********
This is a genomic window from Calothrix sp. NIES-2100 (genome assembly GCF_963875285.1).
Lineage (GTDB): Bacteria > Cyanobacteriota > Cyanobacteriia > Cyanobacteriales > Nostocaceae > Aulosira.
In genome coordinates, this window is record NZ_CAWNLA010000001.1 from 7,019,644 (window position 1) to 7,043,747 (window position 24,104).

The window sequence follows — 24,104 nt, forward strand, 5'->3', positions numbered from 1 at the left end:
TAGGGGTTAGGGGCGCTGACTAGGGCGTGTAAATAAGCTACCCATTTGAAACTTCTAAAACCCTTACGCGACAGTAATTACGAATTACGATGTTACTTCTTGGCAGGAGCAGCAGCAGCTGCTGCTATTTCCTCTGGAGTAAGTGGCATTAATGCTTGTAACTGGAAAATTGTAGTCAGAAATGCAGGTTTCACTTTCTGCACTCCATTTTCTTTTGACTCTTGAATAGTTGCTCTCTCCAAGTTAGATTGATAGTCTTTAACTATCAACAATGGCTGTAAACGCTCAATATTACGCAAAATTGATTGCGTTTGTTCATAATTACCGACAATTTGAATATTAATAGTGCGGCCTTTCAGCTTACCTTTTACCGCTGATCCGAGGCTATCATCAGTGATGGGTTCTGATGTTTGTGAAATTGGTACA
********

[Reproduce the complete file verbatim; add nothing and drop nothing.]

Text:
This is a genomic window from Calothrix sp. NIES-2100 (genome assembly GCF_963875285.1).
Lineage (GTDB): Bacteria > Cyanobacteriota > Cyanobacteriia > Cyanobacteriales > Nostocaceae > Aulosira.
In genome coordinates, this window is record NZ_CAWNLA010000001.1 from 7,019,644 (window position 1) to 7,043,747 (window position 24,104).

The window sequence follows — 24,104 nt, forward strand, 5'->3', positions numbered from 1 at the left end:
TAGGGGTTAGGGGCGCTGACTAGGGCGTGTAAATAAGCTACCCATTTGAAACTTCTAAAACCCTTACGCGACAGTAATTACGAATTACGATGTTACTTCTTGGCAGGAGCAGCAGCAGCTGCTGCTATTTCCTCTGGAGTAAGTGGCATTAATGCTTGTAACTGGAAAATTGTAGTCAGAAATGCAGGTTTCACTTTCTGCACTCCATTTTCTTTTGACTCTTGAATAGTTGCTCTCTCCAAGTTAGATTGATAGTCTTTAACTATCAACAATGGCTGTAAACGCTCAATATTACGCAAAATTGATTGCGTTTGTTCATAATTACCGACAATTTGAATATTAATAGTGCGGCCTTTCAGCTTACCTTTTACCGCTGATCCGAGGCTATCATCAGTGATGGGTTCTGATGTTTGTGAAATTGGTACA